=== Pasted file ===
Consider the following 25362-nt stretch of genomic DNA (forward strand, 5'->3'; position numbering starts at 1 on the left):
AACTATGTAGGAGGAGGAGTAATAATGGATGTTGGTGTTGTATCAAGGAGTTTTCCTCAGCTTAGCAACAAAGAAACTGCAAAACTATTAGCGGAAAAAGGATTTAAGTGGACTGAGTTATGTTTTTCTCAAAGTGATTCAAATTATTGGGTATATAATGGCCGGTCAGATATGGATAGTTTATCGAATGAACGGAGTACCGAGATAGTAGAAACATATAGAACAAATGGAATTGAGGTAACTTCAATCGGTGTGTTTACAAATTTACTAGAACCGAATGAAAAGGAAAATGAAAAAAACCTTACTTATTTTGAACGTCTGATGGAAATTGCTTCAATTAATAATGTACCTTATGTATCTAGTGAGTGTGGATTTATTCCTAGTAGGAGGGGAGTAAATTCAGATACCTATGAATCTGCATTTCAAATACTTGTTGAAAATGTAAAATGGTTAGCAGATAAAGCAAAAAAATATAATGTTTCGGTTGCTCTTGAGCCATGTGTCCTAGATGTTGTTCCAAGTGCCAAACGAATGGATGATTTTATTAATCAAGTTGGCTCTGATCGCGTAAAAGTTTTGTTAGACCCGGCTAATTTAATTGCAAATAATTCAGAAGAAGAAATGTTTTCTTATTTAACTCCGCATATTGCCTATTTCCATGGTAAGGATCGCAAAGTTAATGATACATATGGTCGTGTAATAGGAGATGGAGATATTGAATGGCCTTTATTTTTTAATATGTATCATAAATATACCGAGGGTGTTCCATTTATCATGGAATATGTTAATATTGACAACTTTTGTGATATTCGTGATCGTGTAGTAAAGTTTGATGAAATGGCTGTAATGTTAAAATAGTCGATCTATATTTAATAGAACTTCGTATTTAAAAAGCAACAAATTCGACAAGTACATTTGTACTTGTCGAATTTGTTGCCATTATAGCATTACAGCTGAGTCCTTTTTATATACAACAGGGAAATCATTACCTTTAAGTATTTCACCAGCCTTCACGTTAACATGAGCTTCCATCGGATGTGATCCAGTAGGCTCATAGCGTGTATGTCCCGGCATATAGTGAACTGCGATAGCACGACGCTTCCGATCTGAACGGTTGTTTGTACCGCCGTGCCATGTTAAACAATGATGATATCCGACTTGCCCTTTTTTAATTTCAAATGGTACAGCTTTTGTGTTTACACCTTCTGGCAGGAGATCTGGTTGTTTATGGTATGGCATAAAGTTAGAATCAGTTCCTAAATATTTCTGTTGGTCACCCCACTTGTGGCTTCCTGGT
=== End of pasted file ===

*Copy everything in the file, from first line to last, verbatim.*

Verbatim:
Consider the following 25362-nt stretch of genomic DNA (forward strand, 5'->3'; position numbering starts at 1 on the left):
AACTATGTAGGAGGAGGAGTAATAATGGATGTTGGTGTTGTATCAAGGAGTTTTCCTCAGCTTAGCAACAAAGAAACTGCAAAACTATTAGCGGAAAAAGGATTTAAGTGGACTGAGTTATGTTTTTCTCAAAGTGATTCAAATTATTGGGTATATAATGGCCGGTCAGATATGGATAGTTTATCGAATGAACGGAGTACCGAGATAGTAGAAACATATAGAACAAATGGAATTGAGGTAACTTCAATCGGTGTGTTTACAAATTTACTAGAACCGAATGAAAAGGAAAATGAAAAAAACCTTACTTATTTTGAACGTCTGATGGAAATTGCTTCAATTAATAATGTACCTTATGTATCTAGTGAGTGTGGATTTATTCCTAGTAGGAGGGGAGTAAATTCAGATACCTATGAATCTGCATTTCAAATACTTGTTGAAAATGTAAAATGGTTAGCAGATAAAGCAAAAAAATATAATGTTTCGGTTGCTCTTGAGCCATGTGTCCTAGATGTTGTTCCAAGTGCCAAACGAATGGATGATTTTATTAATCAAGTTGGCTCTGATCGCGTAAAAGTTTTGTTAGACCCGGCTAATTTAATTGCAAATAATTCAGAAGAAGAAATGTTTTCTTATTTAACTCCGCATATTGCCTATTTCCATGGTAAGGATCGCAAAGTTAATGATACATATGGTCGTGTAATAGGAGATGGAGATATTGAATGGCCTTTATTTTTTAATATGTATCATAAATATACCGAGGGTGTTCCATTTATCATGGAATATGTTAATATTGACAACTTTTGTGATATTCGTGATCGTGTAGTAAAGTTTGATGAAATGGCTGTAATGTTAAAATAGTCGATCTATATTTAATAGAACTTCGTATTTAAAAAGCAACAAATTCGACAAGTACATTTGTACTTGTCGAATTTGTTGCCATTATAGCATTACAGCTGAGTCCTTTTTATATACAACAGGGAAATCATTACCTTTAAGTATTTCACCAGCCTTCACGTTAACATGAGCTTCCATCGGATGTGATCCAGTAGGCTCATAGCGTGTATGTCCCGGCATATAGTGAACTGCGATAGCACGACGCTTCCGATCTGAACGGTTGTTTGTACCGCCGTGCCATGTTAAACAATGATGATATCCGACTTGCCCTTTTTTAATTTCAAATGGTACAGCTTTTGTGTTTACACCTTCTGGCAGGAGATCTGGTTGTTTATGGTATGGCATAAAGTTAGAATCAGTTCCTAAATATTTCTGTTGGTCACCCCACTTGTGGCTTCCTGGT